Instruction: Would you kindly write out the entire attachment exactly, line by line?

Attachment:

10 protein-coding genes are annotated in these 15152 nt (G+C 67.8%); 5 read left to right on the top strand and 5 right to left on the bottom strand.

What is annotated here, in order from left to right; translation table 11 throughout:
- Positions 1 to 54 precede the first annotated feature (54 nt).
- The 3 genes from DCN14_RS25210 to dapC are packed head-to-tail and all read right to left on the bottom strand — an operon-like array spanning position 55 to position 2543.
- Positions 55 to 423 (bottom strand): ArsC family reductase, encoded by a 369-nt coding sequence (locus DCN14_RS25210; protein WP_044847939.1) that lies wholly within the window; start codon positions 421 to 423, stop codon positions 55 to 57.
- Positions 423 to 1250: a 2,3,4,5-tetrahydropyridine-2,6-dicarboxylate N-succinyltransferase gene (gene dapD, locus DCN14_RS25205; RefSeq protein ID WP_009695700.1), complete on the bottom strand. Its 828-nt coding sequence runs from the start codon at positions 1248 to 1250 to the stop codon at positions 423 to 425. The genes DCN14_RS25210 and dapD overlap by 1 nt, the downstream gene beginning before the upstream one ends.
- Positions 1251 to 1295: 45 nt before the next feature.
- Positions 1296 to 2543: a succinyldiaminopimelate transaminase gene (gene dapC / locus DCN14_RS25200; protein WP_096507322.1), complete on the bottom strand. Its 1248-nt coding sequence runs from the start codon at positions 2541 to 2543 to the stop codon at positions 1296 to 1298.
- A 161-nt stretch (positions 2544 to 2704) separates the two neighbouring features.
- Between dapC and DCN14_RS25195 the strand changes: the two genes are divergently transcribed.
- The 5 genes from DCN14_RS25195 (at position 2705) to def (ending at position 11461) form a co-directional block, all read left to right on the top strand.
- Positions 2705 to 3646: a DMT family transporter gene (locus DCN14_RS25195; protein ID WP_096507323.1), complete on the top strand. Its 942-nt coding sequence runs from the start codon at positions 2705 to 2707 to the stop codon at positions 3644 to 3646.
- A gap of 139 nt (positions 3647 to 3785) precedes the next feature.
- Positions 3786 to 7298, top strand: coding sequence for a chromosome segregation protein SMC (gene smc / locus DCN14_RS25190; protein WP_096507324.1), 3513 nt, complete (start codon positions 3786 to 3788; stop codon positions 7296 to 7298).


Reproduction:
10 protein-coding genes are annotated in these 15152 nt (G+C 67.8%); 5 read left to right on the top strand and 5 right to left on the bottom strand.

What is annotated here, in order from left to right; translation table 11 throughout:
- Positions 1 to 54 precede the first annotated feature (54 nt).
- The 3 genes from DCN14_RS25210 to dapC are packed head-to-tail and all read right to left on the bottom strand — an operon-like array spanning position 55 to position 2543.
- Positions 55 to 423 (bottom strand): ArsC family reductase, encoded by a 369-nt coding sequence (locus DCN14_RS25210; protein WP_044847939.1) that lies wholly within the window; start codon positions 421 to 423, stop codon positions 55 to 57.
- Positions 423 to 1250: a 2,3,4,5-tetrahydropyridine-2,6-dicarboxylate N-succinyltransferase gene (gene dapD, locus DCN14_RS25205; RefSeq protein ID WP_009695700.1), complete on the bottom strand. Its 828-nt coding sequence runs from the start codon at positions 1248 to 1250 to the stop codon at positions 423 to 425. The genes DCN14_RS25210 and dapD overlap by 1 nt, the downstream gene beginning before the upstream one ends.
- Positions 1251 to 1295: 45 nt before the next feature.
- Positions 1296 to 2543: a succinyldiaminopimelate transaminase gene (gene dapC / locus DCN14_RS25200; protein WP_096507322.1), complete on the bottom strand. Its 1248-nt coding sequence runs from the start codon at positions 2541 to 2543 to the stop codon at positions 1296 to 1298.
- A 161-nt stretch (positions 2544 to 2704) separates the two neighbouring features.
- Between dapC and DCN14_RS25195 the strand changes: the two genes are divergently transcribed.
- The 5 genes from DCN14_RS25195 (at position 2705) to def (ending at position 11461) form a co-directional block, all read left to right on the top strand.
- Positions 2705 to 3646: a DMT family transporter gene (locus DCN14_RS25195; protein ID WP_096507323.1), complete on the top strand. Its 942-nt coding sequence runs from the start codon at positions 2705 to 2707 to the stop codon at positions 3644 to 3646.
- A gap of 139 nt (positions 3647 to 3785) precedes the next feature.
- Positions 3786 to 7298, top strand: coding sequence for a chromosome segregation protein SMC (gene smc / locus DCN14_RS25190; protein WP_096507324.1), 3513 nt, complete (start codon positions 3786 to 3788; stop codon positions 7296 to 7298).